Nevertheless, many observers applauded Martha's compassion. Her financial support of the needy earned her the respect and admiration of thousands. She took a particular interest in veterans, often giving them money, interceding on their behalf for pardons, and welcoming them at special receptions. She was less sympathetic to the plight of slaves, however, and her views on slavery remained those of a plantation owner, believing "Blacks" as a race were subordinate, inferior, and ungracious.

Martha Washington was publicly silent on matters of politics. Although she did give one speech during her eight-year tenure, it had no political overtones; she merely thanked the troops who had escorted her to the capital and the crowd that had turned out to welcome her. Nevertheless, she did have an interest in the affairs of the new country. She read the newspaper daily, attended political debates, supported education for girls, and believed that women should retain a degree of independence. She wrote to one young niece that "dependance" was a "wretched state." President Washington's letters to his "amiable consort" contained information on public affairs, suggesting that they might well have discussed political issues when they were together.

While the term "First Lady" had yet to appear, its trappings took shape during that first presidential administration. Martha Washington set the precedents her successors would follow. From her receptions at home to her attendance at civic functions to her public speaking -- however limited -- even to her interest in at least one specific cause, the movements and activities of Martha Washington came to define the responsibilities associated with the role of First Lady. In addition, with her quiet acceptance of a second term, especially when she yearned to return to private life, Martha's sense of self-sacrifice became a model for many presidential wives faced with similar situations. Above all, the lack of privacy, independence, and freedom of speech, as well as the many demands placed upon her as a public figure, would characterize the challenges facing future First Ladies in the years to come.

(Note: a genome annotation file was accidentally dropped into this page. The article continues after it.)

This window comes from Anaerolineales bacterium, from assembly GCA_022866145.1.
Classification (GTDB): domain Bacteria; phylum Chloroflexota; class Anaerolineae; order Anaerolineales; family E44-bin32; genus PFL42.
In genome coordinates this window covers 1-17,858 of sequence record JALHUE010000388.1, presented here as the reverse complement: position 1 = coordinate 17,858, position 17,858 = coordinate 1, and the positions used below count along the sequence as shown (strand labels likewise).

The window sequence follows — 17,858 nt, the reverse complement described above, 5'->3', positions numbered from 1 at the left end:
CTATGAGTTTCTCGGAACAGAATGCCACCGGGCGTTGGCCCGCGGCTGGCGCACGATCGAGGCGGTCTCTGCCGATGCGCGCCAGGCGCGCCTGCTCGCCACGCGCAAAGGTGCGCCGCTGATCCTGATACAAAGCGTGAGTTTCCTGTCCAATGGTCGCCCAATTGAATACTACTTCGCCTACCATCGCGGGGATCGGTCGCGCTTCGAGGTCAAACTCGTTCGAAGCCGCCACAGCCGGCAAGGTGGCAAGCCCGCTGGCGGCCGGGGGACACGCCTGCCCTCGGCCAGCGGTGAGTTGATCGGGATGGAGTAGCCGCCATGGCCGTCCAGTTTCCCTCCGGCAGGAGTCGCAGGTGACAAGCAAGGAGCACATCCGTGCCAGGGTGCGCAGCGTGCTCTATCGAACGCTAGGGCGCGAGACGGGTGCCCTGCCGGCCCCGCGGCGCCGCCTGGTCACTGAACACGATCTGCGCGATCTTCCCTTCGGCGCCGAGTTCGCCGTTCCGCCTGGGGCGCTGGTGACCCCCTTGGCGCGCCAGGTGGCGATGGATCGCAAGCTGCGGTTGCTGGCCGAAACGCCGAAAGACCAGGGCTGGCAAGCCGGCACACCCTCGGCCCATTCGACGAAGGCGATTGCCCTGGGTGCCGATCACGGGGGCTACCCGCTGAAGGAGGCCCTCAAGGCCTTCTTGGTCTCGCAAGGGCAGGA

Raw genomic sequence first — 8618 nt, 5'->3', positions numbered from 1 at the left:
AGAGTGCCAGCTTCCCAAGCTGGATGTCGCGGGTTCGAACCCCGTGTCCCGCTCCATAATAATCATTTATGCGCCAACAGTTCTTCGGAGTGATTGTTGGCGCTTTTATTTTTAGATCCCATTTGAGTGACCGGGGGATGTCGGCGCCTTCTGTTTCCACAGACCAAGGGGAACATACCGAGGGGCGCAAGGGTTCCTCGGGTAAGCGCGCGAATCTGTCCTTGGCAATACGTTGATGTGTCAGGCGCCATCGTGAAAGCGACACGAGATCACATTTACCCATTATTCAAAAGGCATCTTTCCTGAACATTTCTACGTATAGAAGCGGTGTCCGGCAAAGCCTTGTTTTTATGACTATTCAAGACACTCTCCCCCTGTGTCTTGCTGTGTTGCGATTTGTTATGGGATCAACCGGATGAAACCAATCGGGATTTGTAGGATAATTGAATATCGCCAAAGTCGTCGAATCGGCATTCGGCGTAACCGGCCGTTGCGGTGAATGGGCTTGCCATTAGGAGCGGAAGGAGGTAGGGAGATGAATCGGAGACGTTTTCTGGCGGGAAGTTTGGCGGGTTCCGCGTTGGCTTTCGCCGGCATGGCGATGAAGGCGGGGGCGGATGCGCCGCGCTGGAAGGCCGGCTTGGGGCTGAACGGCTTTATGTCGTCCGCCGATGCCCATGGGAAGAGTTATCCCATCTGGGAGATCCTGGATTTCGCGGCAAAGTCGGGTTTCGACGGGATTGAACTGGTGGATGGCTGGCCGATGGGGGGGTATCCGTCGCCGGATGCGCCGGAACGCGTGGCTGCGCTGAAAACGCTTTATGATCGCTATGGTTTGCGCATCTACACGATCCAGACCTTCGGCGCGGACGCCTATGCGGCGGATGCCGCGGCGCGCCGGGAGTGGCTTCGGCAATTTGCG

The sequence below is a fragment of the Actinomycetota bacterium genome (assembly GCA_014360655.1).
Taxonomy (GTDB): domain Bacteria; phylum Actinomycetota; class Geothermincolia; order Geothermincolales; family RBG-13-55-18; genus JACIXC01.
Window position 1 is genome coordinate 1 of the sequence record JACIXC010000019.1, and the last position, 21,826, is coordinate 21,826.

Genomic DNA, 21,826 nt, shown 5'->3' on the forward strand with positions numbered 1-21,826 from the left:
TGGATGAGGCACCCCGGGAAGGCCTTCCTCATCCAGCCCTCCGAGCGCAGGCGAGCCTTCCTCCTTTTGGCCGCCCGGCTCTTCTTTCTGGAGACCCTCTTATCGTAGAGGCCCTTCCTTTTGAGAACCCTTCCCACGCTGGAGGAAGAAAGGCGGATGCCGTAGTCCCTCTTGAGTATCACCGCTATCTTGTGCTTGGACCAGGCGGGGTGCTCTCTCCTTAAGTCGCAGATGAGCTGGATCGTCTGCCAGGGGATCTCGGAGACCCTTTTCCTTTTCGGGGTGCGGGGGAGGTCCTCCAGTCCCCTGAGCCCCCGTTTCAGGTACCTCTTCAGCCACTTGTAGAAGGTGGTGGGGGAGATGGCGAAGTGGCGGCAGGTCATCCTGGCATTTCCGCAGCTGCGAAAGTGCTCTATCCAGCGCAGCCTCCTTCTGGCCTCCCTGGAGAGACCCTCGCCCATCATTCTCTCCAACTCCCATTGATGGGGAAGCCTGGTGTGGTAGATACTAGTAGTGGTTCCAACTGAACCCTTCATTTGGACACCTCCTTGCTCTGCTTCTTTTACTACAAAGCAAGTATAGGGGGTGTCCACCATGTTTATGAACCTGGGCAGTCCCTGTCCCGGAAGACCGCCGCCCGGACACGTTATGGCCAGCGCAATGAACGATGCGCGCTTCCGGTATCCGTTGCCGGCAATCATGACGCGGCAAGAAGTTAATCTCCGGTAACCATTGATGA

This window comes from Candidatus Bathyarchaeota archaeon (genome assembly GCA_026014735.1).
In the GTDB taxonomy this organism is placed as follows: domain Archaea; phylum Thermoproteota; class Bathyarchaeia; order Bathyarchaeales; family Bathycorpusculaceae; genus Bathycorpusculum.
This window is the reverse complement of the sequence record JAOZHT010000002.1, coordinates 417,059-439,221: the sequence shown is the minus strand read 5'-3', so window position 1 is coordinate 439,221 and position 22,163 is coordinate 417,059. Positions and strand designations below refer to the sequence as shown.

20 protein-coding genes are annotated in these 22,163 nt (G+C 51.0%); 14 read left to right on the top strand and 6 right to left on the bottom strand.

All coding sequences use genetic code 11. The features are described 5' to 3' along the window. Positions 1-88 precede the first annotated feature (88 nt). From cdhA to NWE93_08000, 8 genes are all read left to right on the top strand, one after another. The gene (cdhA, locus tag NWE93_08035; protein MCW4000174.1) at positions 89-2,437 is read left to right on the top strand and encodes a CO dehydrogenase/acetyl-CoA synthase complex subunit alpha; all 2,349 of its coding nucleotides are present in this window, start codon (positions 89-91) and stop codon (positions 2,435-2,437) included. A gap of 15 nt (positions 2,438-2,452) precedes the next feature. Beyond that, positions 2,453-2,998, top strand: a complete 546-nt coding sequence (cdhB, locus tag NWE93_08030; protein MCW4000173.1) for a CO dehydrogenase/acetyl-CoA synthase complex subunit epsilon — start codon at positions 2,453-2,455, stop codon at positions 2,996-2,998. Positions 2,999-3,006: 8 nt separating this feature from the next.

Martha Dandridge Custis Washington

"I think I am more like a state prisoner than anything else, there is certain bounds set for me which I must not depart from..." So in one of her surviving letters, Martha Washington confided to a niece that she did not entirely enjoy her role as first of First Ladies. She once conceded that "many younger and gayer women would be extremely pleased" in her place; she would "much rather be at home."